An Introduction to Herding
Herding is one of oldest canine activities available. It has real world applications and is still in place for viable farm assistance in many places. For urban individuals, herding has become more of a training activity for competition for those breeds of dogs with natural instinct.
How Herding WorksHerding is really based on a dog’s natural prey drive and hunting instinct. Imagine watching a wolf pack hunting. A group of wolves spots a group of caribou or moose; instinctually the wolves separate from one another and position themselves in such a way that they encircle a prey target. Their goal is to separate one of the animals from its herd, and if you watch closely, you will see several wolves go to the outer edges to form a circle around the herd and a wolf or two that will drive through the herd from the other side or rear. They will drive them towards the outer circle of wolves. What happens is an efficient methodology for the wolves because all the wolves are in a position to ensnare the selected animal.
This is essentially how herding works too only we are not looking for the full prey drive sequence. We want the dogs to circle the stock, move the stock, and sometimes even separate the stock, but we don’t want them to move towards harming or killing the stock. We serve as an extension of the dog pack as we are often located on the opposite side of the stock from the dog thereby keeping the stock between the dog and us.
In the real world application of herding, dogs have been bred to primarily move sheep or cattle, but the dogs could be used to move other animals as well. Additionally, some breeds have been developed to keep a hard eye on the stock (such as the border collie), have a more loose eye (such as the Puli), or a more naturally tending style (such as the German Shepherd Dog). There are also guardian herding breeds (such as the Great Pyrenees or Anatolian Shepherd), but these dogs don’t move flock; they simply provide protection from external predators like stray dogs, coyotes, and others.
Competition HerdingThe principles of herding that would be used on the farm are the same ones in play for competition. You have the option as to what stock you choose to train your dog on and compete with. The commonly used animals are sheep, cattle, and ducks, although ducks are primarily a smaller dog event.
Just as with other styles of competition, herding has various levels of complexity. The primary focus for most herding events is for the dog to:
- Locate a group of stock
- Move them towards the handler, not away from the handler, in a group
- Move the stock where the handler is directing including through obstacles like gates or into pens
- Separate some individuals from the herd if need be
In tending style courses, the dog’s job is more of working as a living fence. This would have been useful to move the sheep from one pasture to another as well as keep the sheep from going into areas that they weren’t allowed into. Trials ask the dog to perform a similar function. Though the German Shepherd Dog has traditionally been more a tending style dog, they can also be trained to gather flock and move them.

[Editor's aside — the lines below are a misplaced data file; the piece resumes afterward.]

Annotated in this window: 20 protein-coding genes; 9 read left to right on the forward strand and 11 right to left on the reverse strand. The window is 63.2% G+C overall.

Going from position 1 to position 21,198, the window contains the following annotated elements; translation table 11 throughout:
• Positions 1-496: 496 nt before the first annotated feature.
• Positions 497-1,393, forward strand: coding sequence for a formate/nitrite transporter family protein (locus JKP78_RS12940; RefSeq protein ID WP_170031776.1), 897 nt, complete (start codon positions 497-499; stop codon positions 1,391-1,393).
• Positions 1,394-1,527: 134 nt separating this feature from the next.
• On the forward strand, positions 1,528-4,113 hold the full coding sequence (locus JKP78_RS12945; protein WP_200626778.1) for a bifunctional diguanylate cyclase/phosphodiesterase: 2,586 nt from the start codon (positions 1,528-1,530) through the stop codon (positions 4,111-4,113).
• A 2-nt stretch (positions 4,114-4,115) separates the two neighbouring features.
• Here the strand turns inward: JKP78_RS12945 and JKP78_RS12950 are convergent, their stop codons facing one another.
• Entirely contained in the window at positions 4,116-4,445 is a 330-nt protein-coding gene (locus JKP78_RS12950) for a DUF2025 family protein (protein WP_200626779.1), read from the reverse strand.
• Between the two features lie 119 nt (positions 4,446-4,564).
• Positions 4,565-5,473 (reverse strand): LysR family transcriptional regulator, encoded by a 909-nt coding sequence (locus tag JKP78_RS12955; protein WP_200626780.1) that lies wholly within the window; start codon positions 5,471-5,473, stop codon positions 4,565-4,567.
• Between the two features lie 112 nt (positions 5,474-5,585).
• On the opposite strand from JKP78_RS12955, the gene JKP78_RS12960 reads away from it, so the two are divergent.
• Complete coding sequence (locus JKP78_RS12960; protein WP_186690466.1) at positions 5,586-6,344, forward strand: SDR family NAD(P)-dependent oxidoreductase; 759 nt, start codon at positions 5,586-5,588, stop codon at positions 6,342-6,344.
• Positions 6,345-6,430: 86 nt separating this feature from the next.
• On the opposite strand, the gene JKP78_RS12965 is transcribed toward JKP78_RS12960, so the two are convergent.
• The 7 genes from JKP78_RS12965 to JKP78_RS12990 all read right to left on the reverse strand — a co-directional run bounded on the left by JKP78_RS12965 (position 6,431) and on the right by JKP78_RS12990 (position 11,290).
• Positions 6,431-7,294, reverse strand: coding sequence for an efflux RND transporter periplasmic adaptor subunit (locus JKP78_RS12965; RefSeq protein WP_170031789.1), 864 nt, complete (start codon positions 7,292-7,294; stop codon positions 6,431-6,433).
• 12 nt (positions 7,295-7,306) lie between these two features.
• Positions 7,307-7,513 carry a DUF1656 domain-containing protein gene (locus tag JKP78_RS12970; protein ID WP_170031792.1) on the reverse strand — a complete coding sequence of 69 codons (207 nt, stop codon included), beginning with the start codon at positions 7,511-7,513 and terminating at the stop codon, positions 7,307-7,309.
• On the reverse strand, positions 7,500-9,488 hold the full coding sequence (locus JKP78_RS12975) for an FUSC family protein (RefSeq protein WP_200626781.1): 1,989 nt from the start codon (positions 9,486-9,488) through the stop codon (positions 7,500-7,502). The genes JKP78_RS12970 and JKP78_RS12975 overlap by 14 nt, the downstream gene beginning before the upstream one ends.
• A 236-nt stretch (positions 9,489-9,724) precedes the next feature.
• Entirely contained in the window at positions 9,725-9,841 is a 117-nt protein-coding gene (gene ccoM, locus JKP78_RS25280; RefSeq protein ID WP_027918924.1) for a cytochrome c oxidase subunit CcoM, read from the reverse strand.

Competitions are used to determine not only how well a dog can move stock but also how well the handler can work with the dog. Dogs are only given a set amount of time to handle the course.
Training for HerdingThe first important step in herding training for any dog is determining whether the dog has the natural instinct. These herding instinct tests are offered frequently as group events, but you can also locate an experienced, qualified instructor that can assist you one-on-one.
In a herding instinct test, a flock of animals will be enclosed in a large open corral, field, or pen. The flock will be small, perhaps 5 animals. A dog will be allowed to enter the pen with the handler and evaluator. Some evaluators prefer having the dog on a long leash line or dragging a leash in case it gets out of control or too aggressive with the stock. Others allow the dog off leash and closely watch it.
Many dogs will not have encountered livestock prior to this evaluation and so the reactions will vary. Many times the dog will sniff the area, watch from a distance initially, or casually move with the handler. What is important is how much interest the dog shows in the stock when they move.
A dog with natural instinct should perk at movement, move closer to the stock, and give chase when he realizes he can move them. He may vocalize, attempt to single a sheep out, jump on an animal, or even be mouthy with them. These are all things that can be controlled with training, but the important part is whether the dog shows this interest.
Once you know you have a dog with potential for further training, it is important to partner up with a qualified and experienced herding instructor. Not only will they teach you what commands your dog needs to know, but additionally they will show you how a dog should move stock, how to read the stock animals themselves, and how to confidently move and work with the dog.
For the best training you need to be able to have regular access to stock animals so that the dog can properly learn how to move the animals and be controlled and not just excite each time he sees them. Many people ultimately purchase their own sheep!
Check with herding organizations in your local area for qualified instructors, trials, and regulations.